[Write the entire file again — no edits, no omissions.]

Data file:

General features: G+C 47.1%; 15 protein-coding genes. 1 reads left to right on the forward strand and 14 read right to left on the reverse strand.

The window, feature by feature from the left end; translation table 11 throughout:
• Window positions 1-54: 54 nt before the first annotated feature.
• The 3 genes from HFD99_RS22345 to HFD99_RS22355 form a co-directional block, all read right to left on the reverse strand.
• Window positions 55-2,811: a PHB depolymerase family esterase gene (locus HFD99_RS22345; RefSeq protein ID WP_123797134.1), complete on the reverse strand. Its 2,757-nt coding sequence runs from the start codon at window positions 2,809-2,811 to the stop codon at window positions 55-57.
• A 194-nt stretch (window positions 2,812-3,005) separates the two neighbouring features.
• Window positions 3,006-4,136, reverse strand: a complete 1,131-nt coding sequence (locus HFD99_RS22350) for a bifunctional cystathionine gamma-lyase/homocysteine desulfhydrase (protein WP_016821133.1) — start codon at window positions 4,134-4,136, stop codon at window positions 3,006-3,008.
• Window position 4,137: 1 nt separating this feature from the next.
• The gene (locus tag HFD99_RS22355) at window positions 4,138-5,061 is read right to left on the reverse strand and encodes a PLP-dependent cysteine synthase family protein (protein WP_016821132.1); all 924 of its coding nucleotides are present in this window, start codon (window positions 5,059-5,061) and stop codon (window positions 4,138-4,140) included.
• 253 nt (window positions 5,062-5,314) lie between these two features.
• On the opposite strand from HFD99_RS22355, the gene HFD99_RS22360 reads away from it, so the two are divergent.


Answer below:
General features: G+C 47.1%; 15 protein-coding genes. 1 reads left to right on the forward strand and 14 read right to left on the reverse strand.

The window, feature by feature from the left end; translation table 11 throughout:
• Window positions 1-54: 54 nt before the first annotated feature.
• The 3 genes from HFD99_RS22345 to HFD99_RS22355 form a co-directional block, all read right to left on the reverse strand.
• Window positions 55-2,811: a PHB depolymerase family esterase gene (locus HFD99_RS22345; RefSeq protein ID WP_123797134.1), complete on the reverse strand. Its 2,757-nt coding sequence runs from the start codon at window positions 2,809-2,811 to the stop codon at window positions 55-57.
• A 194-nt stretch (window positions 2,812-3,005) separates the two neighbouring features.
• Window positions 3,006-4,136, reverse strand: a complete 1,131-nt coding sequence (locus HFD99_RS22350) for a bifunctional cystathionine gamma-lyase/homocysteine desulfhydrase (protein WP_016821133.1) — start codon at window positions 4,134-4,136, stop codon at window positions 3,006-3,008.
• Window position 4,137: 1 nt separating this feature from the next.
• The gene (locus tag HFD99_RS22355) at window positions 4,138-5,061 is read right to left on the reverse strand and encodes a PLP-dependent cysteine synthase family protein (protein WP_016821132.1); all 924 of its coding nucleotides are present in this window, start codon (window positions 5,059-5,061) and stop codon (window positions 4,138-4,140) included.
• 253 nt (window positions 5,062-5,314) lie between these two features.
• On the opposite strand from HFD99_RS22355, the gene HFD99_RS22360 reads away from it, so the two are divergent.